Richard Macfarlane was goofing around in his workshop one day about a year ago when his wife came up behind him.

"She said, 'What are you making?' and I said, 'it's a turbine,'" Macfarlane explained. "She said, 'Oh, what's it for?'"

It wasn't just some cutesy pinwheel he had made, but he didn't have plans for it.

Macfarlane had used his MakerBot Replicator 2 to 3D print a turbine made of PLA capable of spinning in excess of 60,000 rpms.

"I was staggered when I did the calculations (on its speed)," Macfarlane said.

But the question remains, "What's it for?"

Macfarlane, a retired mechanical design engineer from Perth, Australia, is hoping you can figure that one out. He's posted the turbine's STL file on Thingiverse along with some encouragement for anyone interested in finding a commercial use for it.

"You put this on the shelves of your local hardware store for $30, you would sell a million," he speculated.

If he had foreseen the amount of interest the turbine would draw back when he first created it, he figures he probably would have tried to market it himself. As it stands though, he's not looking for anything in return for the file.

"What would make me the happiest person on Earth would be to walk into some hardware store one day and see this on the shelf," he said.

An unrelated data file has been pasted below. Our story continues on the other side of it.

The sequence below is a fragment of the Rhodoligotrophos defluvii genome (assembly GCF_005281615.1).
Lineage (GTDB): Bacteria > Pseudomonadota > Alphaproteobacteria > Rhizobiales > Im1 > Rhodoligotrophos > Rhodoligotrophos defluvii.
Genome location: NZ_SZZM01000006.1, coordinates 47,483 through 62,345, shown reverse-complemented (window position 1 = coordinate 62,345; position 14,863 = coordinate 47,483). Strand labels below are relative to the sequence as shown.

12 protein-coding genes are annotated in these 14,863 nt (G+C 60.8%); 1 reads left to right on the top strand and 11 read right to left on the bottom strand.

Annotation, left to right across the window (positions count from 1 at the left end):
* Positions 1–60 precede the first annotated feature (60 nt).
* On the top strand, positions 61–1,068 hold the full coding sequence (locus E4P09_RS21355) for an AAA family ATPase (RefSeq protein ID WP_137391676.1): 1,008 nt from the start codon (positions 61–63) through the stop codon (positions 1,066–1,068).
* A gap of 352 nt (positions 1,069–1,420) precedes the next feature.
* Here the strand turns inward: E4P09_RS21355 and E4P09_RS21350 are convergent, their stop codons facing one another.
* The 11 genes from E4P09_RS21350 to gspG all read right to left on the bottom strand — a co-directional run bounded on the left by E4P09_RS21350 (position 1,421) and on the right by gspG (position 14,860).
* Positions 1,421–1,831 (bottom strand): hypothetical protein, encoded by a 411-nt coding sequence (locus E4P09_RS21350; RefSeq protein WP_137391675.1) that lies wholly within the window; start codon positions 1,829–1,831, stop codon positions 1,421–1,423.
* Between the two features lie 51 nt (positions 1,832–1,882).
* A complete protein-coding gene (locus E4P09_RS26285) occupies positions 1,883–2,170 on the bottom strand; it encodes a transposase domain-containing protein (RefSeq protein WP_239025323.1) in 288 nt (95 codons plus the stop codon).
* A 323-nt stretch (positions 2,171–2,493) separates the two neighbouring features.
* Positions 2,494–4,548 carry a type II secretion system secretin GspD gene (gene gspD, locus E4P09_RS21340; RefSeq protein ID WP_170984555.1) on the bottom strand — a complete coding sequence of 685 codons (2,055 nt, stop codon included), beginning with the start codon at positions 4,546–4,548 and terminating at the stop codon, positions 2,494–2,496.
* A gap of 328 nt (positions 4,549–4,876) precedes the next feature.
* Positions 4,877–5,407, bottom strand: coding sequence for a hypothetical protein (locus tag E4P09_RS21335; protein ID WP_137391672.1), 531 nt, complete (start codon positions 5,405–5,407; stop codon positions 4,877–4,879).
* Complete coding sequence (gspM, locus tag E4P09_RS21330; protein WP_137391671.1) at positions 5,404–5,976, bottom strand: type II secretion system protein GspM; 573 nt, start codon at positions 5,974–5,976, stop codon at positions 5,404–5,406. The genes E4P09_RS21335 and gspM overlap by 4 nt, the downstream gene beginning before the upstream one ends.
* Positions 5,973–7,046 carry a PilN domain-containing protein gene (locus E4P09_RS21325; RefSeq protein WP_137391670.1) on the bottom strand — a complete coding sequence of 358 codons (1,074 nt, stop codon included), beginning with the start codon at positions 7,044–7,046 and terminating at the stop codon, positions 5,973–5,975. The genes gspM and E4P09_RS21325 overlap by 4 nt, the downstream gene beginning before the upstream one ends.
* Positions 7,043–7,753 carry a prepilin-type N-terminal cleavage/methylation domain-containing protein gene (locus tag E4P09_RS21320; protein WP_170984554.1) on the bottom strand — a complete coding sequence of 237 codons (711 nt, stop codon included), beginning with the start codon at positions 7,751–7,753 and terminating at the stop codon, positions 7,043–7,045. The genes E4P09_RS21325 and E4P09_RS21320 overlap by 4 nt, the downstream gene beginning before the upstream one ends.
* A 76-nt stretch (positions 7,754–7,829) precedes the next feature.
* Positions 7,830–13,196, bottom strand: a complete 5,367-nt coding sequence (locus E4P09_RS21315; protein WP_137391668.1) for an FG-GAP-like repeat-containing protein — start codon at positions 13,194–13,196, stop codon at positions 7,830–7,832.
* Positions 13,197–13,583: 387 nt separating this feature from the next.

The turbine is 35 mm in diameter. It's mounted on a 6 mm-diameter shaft and needs a couple of  standard bearings. He estimates you could probably find a shaft on Amazon for about $10 and the bearings for about $3. Of course, if you want the turbine to spin at the speeds it is capable of for very long, you would probably need to upgrade the bearings.

"The shaft and bearings are absolutely crucial for this," he said.

It's a two stage turbine, which means it has two stationary stators that twist the air going in and two rotors that actually spin.

Macfarlane has mounted the turbine on a Dremel with a sanding disk on the end when working with carbon fiber in the past. It perfectly sucked up all the dust created from sanding process.

He and his wife recently took a trip to the Chinese city of Chengdu. They were overwhelmed by the amount of pollution in the air from workmen cutting concrete.

"A big version of this attached to some very serious machinery could actually be a very good way to reduced the amount of concrete dust going into the atmosphere," Macfarlane said.

He got the idea for the turbine while snooping around Thingiverse and found a design for a car that had an opening on top for a balloon. The opening directed the balloon's air backward, thereby propelling the car forward.

Macfarlane figured he could really make the thing go by adding a turbine. He made the turbine, but never got around to putting it in the car.

"To do that, you would have to add gears for a transmission," Macfarlane said.

And that didn't seem as much fun.

"It started out as a toy, but the possible commercial applications are enormous," Macfarlane said.